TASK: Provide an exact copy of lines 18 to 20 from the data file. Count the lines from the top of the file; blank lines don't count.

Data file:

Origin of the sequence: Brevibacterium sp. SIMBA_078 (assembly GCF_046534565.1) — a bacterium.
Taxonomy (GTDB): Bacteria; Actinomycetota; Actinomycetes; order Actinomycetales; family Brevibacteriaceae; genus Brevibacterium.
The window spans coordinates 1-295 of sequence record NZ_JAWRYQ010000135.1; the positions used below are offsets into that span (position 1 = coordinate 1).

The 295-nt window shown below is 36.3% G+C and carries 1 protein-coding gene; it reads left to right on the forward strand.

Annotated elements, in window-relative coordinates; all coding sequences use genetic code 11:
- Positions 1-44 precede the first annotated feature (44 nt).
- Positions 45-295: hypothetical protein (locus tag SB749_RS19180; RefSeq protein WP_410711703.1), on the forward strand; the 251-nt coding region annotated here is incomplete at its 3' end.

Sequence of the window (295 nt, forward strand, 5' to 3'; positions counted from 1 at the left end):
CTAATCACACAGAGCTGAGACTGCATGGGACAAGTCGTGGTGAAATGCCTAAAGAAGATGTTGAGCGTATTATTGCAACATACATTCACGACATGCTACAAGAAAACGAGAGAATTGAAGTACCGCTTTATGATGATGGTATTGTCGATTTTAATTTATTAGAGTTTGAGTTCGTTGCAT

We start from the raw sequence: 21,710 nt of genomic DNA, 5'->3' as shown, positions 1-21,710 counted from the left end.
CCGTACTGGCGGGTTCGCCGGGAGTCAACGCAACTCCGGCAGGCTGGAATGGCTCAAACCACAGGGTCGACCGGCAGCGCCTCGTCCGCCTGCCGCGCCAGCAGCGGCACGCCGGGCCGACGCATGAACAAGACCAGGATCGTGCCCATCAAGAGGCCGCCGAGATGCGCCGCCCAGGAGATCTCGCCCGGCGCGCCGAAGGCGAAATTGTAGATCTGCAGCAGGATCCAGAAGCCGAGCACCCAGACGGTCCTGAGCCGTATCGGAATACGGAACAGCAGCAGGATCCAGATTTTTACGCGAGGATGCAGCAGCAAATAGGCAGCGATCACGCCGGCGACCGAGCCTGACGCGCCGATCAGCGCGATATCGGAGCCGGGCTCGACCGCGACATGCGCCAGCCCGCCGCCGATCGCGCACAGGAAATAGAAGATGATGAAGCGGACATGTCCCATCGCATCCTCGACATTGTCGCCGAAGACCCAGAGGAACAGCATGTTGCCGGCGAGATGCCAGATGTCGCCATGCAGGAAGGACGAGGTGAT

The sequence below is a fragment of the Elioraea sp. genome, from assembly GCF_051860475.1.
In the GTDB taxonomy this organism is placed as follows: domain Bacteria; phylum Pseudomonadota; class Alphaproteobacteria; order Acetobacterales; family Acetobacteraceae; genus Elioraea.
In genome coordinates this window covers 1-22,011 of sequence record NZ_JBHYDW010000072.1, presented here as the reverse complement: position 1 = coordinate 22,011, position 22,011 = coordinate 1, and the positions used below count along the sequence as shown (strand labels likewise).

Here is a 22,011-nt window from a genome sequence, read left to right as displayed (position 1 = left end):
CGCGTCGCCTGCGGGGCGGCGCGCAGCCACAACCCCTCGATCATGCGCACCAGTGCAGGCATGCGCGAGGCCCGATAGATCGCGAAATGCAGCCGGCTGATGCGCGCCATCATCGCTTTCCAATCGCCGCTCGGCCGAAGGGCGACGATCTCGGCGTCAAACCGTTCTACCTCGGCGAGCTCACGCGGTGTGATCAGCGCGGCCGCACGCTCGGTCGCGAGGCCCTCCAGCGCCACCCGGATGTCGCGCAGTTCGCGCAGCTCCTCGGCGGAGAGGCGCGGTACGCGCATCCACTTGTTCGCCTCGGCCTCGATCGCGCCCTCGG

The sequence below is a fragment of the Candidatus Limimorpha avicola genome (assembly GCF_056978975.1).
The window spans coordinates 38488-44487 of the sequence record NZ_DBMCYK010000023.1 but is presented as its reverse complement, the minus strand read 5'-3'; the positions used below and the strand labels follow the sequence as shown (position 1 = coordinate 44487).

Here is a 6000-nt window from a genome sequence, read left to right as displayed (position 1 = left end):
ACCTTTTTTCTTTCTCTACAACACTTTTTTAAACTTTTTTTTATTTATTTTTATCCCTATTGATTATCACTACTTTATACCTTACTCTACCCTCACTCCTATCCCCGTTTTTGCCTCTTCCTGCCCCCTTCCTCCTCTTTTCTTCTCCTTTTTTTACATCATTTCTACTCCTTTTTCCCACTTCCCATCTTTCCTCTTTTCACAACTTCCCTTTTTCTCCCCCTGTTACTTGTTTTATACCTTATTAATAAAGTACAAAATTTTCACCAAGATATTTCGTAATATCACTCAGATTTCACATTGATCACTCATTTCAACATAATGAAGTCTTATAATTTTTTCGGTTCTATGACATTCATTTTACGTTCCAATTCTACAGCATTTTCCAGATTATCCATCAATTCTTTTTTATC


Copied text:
The window spans coordinates 38488-44487 of the sequence record NZ_DBMCYK010000023.1 but is presented as its reverse complement, the minus strand read 5'-3'; the positions used below and the strand labels follow the sequence as shown (position 1 = coordinate 44487).

Here is a 6000-nt window from a genome sequence, read left to right as displayed (position 1 = left end):
ACCTTTTTTCTTTCTCTACAACACTTTTTTAAACTTTTTTTTATTTATTTTTATCCCTATTGATTATCACTACTTTATACCTTACTCTACCCTCACTCCTATCCCCGTTTTTGCCTCTTCCTGCCCCCTTCCTCCTCTTTTCTTCTCCTTTTTTTACATCATTTCTACTCCTTTTTCCCACTTCCCATCTTTCCTCTTTTCACAACTTCCCTTTTTCTCCCCCTGTTACTTGTTTTATACCTTATTAATAAAGTACAAAATTTTCACCAAGATATTTCGTAATATCACTCAGATTTCACATTGATCACTCATTTCAACATAATGAAGTCTTATAATTTTTTCGGTTCTATGACATTCATTTTACGTTCCAATTCTACAGCATTTTCCAGATTATCCATCAATTCTTTTTTATC